Have you experienced glimmers? Chances are, you have. Of course, if you’re not familiar with that term, you may not even know what a glimmer is.
You’ve almost certainly experienced triggers. They’re those words, actions, or even people that send us – often unexpectedly – into emotional turmoil.
Think of glimmers as their polar opposite.
What Are Glimmers Exactly?
Glimmers refer to those moments when you feel that deep connection with the oneness of everything and the world. Your nervous system is calm and regulated and you feel open and calm.
The word used in this context was coined in 2018 in the book The Polyvagal Theory in Therapy by psychotherapist Deb Dana. As such, the term has become widespread in therapeutics.
Dana worked with Steven Porges, the neuroscientist who pioneered so much of the work with and research around the vagus nerve. According to his Polyvagal Theory, our autonomic nervous system has different responses to specific emotional and social situations. Glimmers make us feel so relaxed and open because they activate our ventral vagal nervous system.
A glimmer could be sparked by a walk in nature, a smile, a song, a scent, or any number of other situations. Any of the senses can bring forth a glimmer. And when they do, you feel a certain energy around that glimmer that your brain recognizes as peaceful.
These small moments shape your system in a gentle but significant way. Slowly shifting to a mindset that more frequently recognizes the bright side can improve mental and physical health.
How They Differ from Triggers
Our brains are hardwired to focus on the negative. This gave us an evolutionary advantage when we had to always be on the lookout for danger. But since we are largely free from many of those dangers now, the need to ruminate on the negative is no longer advantageous.
As a result, your highly attuned sensitivity to the world at large can send you into a downward spiral before you even know you’re in it. This is the work of triggers. They are cues that signal potential threats. The problem is, you don’t always recognize them and they are often overblown in their actual ability to cause danger.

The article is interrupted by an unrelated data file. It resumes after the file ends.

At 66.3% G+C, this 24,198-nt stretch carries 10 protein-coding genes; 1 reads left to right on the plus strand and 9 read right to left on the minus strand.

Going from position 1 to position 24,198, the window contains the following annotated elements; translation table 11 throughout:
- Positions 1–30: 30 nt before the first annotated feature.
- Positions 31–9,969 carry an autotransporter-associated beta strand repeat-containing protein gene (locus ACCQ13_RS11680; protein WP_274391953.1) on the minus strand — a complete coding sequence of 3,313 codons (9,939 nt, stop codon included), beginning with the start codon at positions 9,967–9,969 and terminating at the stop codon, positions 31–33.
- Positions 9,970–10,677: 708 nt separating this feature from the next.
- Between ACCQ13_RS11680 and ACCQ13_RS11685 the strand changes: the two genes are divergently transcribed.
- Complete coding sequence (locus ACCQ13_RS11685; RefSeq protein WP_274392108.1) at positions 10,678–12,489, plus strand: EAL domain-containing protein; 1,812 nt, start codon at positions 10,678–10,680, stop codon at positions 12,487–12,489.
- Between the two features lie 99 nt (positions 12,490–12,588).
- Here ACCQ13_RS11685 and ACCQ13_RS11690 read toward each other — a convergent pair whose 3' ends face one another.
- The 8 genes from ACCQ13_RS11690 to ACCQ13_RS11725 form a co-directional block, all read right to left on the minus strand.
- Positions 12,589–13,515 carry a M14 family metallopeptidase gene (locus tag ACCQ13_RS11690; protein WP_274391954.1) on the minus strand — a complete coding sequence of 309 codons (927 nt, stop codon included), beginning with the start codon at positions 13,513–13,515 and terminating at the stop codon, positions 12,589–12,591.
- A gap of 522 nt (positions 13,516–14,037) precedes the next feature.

And once a trigger reaches your autonomic nervous system, there’s no gatekeeper that determines whether the trigger is valid. At this point, you respond with either the fight or flight route of the sympathetic nervous system or the frozen route of the parasympathetic system.
This presents outwardly as either anger, an urge to retreat, or shutting down. Once again, these triggers can be so sudden and subtle that you’re often not aware of the shift until you’re emotionally reacting in one of these three ways.
Living a triggered life is hard on the mind, body, and soul.
Becoming More Aware of Glimmers
Given our propensity for focusing on negativity and the sneaky nature of triggers, it can be a challenge to notice glimmers.
But your biology is wired to thrive on connection and notice the good moments too. Even if you’ve experienced significant trauma or crisis. Becoming aware of these positive moments doesn’t discount or belittle your experience. They instead offer respite from the discomfort of emotional distress. And with less emotional distress comes more proactive behavior.
There’s no secret formula to recognizing and embracing glimmers. It’s a practice. For example, you can set a glimmer intention where you promise you’ll look for one in the morning each day. That doesn’t mean you’ll find one every day, but the more you find over time, the more adept you become at sensing them. You can also keep a journal of every glimmer you experience and then reflect on it/them at the end of the day.
It’s important to recognize that one of the traps of experiencing glimmers is resistance to them. At first, you may feel guilty for feeling good – especially if you’re having a hard time in your life. Or you may think it’s pointless because they won’t be permanent.
But eventually, the nervous system begins to reshape and move toward those positive patterns of connection. And once you trust yourself to enjoy all their shininess, momentary though they may be, you’ll find they become more frequent and easier to experience. So it’s a worthwhile practice.
Would You Like More Positivity?
Glimmers aren’t a component of the positive thinking movement. They are legitimate moments of deep connection that each of us experiences.
Yoga and other mindfulness practices, as well as life coaching, are fantastic ways to deepen your ability to notice and experience glimmers.
So if you’re curious to find out how to bring more sparkle into your life, then contact us today. We offer in-person and virtual sessions for your company, organization, or school.